The job situation just got worse. The Guyana Telephone and Telegraph Company is reported to be in the process of laying off 120 workers, over an extended period.
Then on top of this we have an ominous announcement that DIGCEL, another major telephone company, is about to undertake job cuts globally by 25%. It is projected that more than 1600 persons worldwide will lose their jobs with the company, a move that is bound to see the laying off of permanent workers and the downstream businesses in Guyana.
When you add to this the 500-odd jobs which were lost when Barama walked away from its local investment, you realize that a dire employment situation faces the country. The working class already reeling from Bugetary measures is likely to experience more pain in 2017.
APNU had promised, when it was in opposition, that every university graduate would receive a job. That promise has not been kept even though the coalition government has found jobs for thousands of its supporters by a skillful policy of dismissals, non-renewal of the contracts of contracted employees, redundancies and retirements. The coalition has not created many new jobs.
It has, however, found jobs for thousands by simply replacing the jobs of existing workers in the public service. So the supporters of the APNU+AFC cannot be totally unhappy about the job situation.
This, of course, does not solve the serious unemployment problem in the country. Barama may have walked but many believe that they were pushed. The government should have considered the impact of that company walking away. It is believed that more than 500 workers are affected.
There were reports that the government would have given small logging concessions to those affected. It is not clear whether this has been done but even if it was done, where will ordinary workers find the capital to do logging and where will they find markets. You simply do not allow a major employer to walk away from a major investment, especially when you have nothing the pipeline.
All the major investments that are being made at present by the government were things that they inherited from the previous administration. We are even told that the road from Diamond to the East Coast Demerara which the PPP had begun planning for will recommence in May. But why May when this is the rainy season? Why not start the project now?
Similarly, the Mandela Sheriff Street expansion project –again another PPP/C project – will commence soon. But the coalition had two years with this one. The CJIA extension project and new terminal is underway and money has been found for another PPP project, the widening of the East Coast Public Road.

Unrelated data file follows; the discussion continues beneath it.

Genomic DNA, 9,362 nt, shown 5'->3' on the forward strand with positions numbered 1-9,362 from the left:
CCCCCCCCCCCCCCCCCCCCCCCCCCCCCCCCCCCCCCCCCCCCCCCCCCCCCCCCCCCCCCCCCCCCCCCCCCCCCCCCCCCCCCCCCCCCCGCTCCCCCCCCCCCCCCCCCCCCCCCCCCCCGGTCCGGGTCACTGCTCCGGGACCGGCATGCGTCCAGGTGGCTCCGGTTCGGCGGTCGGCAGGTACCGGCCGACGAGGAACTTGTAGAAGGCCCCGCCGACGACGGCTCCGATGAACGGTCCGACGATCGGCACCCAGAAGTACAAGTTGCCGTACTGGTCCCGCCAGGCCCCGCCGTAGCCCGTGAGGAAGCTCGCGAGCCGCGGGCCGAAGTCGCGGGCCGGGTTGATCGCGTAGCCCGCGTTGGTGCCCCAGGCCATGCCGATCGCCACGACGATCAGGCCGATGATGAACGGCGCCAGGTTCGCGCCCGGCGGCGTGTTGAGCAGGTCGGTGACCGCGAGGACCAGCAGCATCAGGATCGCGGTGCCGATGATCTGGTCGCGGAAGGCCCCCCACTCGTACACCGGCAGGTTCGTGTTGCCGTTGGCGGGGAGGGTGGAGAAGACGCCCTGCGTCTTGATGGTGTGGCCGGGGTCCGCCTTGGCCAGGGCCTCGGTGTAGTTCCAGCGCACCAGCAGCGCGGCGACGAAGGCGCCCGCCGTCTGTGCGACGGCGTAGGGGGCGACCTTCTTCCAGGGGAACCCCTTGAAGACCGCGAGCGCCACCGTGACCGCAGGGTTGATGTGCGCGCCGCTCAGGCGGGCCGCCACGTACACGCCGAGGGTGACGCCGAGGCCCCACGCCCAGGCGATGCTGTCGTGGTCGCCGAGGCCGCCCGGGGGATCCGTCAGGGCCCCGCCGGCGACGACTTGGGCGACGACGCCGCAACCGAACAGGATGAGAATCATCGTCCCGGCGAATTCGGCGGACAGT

These projects will not necessarily create new jobs. They will utilize the labour of persons who have been not having any work since the new government took over.
The government, when it was in opposition, had promised to veto the Marriott Hotel Project. The opposition had even refused to attend events there. Yet, just recently, the very government has been hosting international conferences there and has done nothing to sell or dispose of the hotel as promised. It is yet to also tell the population what are its plans for the entertainment centre which can create hundreds of new jobs.
In the meantime, the relationship between the government and the private sector has gone sour. Businesses are reporting a slowdown in commercial activity. There are problems with the stability of the exchange rate. All of this does not bode well for employment.
The anticipated contraction in the labour force of GT&T has nothing to do with the local economy. It has everything to do with changes in technology which are forcing telecommunication companies to gravitate more towards the provision of data rather than concentrate in expanding cellular services.
In the case of DIGICEL, there have been concerns expressed about its high debt and this may have triggered the need for restructuring, another way of saying downsizing.
But if two of the largest companies in Guyana can be shedding workers, it sends an adverse signal for the local economy. It could lead to a wait-and-see game by investors, existing and potential.
The situation does not look good. It is time for the government, the private sector and the opposition to meet mend fences and come up with a joint strategy to deal with the impending jobs losses.
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